As our inevitable descent into digital anarchy looms large, there is some comfort to be taken in the fact that powerful, well-funded entities like the Department of Defense are there to provide protection and security. Psych!
According to a report released on Monday by the United States Government Accountability Office (GAO), the Pentagon doesn’t have a properly defined chain of command when it comes to “cyber incidents.” The GAO, which is the federal government’s biggest watchdog, found that the roles and responsibilities for how to support civilian leaders are mighty unclear.
Essentially, the Department of Defense has plans in place—officially called the Defense Support of Civil Authorities—that dictate how military forces can be used for domestic events like natural and man-made disasters. But it has no such guidelines for cyber attacks.
“Various guidance documents are inconsistent on which combatant command would be designated the supported command and have primary responsibility for supporting civil authorities during a cyber incident,” the report said. One plan, for example, says that US Northern Command—tasked with defending the country and its national interests—would be in charge. A different plan, however, tasks the US Cyber Command with the same responsibility.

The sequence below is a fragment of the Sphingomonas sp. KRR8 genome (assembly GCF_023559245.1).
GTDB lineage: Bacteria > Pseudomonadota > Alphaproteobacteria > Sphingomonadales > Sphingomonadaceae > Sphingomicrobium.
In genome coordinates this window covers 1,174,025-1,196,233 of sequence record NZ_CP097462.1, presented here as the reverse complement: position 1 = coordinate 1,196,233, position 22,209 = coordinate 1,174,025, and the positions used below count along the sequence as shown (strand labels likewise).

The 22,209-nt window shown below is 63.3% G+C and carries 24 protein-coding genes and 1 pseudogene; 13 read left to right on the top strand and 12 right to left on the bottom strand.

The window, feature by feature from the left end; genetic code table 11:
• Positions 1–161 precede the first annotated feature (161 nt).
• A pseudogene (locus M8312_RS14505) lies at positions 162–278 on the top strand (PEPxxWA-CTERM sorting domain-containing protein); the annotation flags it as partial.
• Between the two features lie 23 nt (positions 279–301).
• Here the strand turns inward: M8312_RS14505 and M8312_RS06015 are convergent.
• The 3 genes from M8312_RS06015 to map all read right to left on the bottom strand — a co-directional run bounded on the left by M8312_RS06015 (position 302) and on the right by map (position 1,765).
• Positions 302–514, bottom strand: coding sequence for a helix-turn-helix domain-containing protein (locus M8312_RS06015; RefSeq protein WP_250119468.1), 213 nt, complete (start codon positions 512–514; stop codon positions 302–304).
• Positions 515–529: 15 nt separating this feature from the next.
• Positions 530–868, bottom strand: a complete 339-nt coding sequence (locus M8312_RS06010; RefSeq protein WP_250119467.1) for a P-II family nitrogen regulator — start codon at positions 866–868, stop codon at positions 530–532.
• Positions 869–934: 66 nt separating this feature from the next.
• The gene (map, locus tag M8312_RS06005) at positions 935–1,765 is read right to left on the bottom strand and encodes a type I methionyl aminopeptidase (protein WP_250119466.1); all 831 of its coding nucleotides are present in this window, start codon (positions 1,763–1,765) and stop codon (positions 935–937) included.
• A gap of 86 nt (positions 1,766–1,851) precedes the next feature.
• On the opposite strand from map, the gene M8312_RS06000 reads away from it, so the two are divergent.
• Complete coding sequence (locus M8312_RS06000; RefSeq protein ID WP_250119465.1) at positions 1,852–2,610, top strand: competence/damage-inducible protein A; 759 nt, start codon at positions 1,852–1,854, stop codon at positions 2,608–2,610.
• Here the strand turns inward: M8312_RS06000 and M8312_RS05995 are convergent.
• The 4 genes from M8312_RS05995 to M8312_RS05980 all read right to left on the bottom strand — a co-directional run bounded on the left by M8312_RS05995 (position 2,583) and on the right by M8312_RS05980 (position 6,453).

Another major problem is the absence of a dual-status commander (i.e. someone who controls both federal military and National Guard forces). This problem played out in real time last year during a simulation of a massive cyber attack: the dual-status commander didn’t have full control over some cyber units which were then unable to perform their extremely important jobs.
In response to the findings, the Department of Defense noted in the report that it “concurs” with the recommendations. It also promises that these issues will be “addressed.” (It outlined some cyber security tactics in a 2015 report, where it noted that “partnership[s]” were very important.)
According to the GAO report, however, as of this January, “DOD had not begun efforts to issue or update guidance and did not have an estimate on when the guidance will be finalized.” Oh. (When reached by email, a spokeswoman for the Department had no additional comment.)
But according to Joseph Kirschbaum, the director for defense capabilities and management at the GAO, ill-preparedness for digital threats is a relatively common governmental problem.
“We have indeed found similar kinds of gaps in agency plans as we found in the most recent report,” Kirschbaum told Gizmodo in an email. “Just about everything in cyberspace is also constantly evolving, which further complicates planning.”
So the Pentagon is having trouble because the internet is complicated and stuff. Some excuse.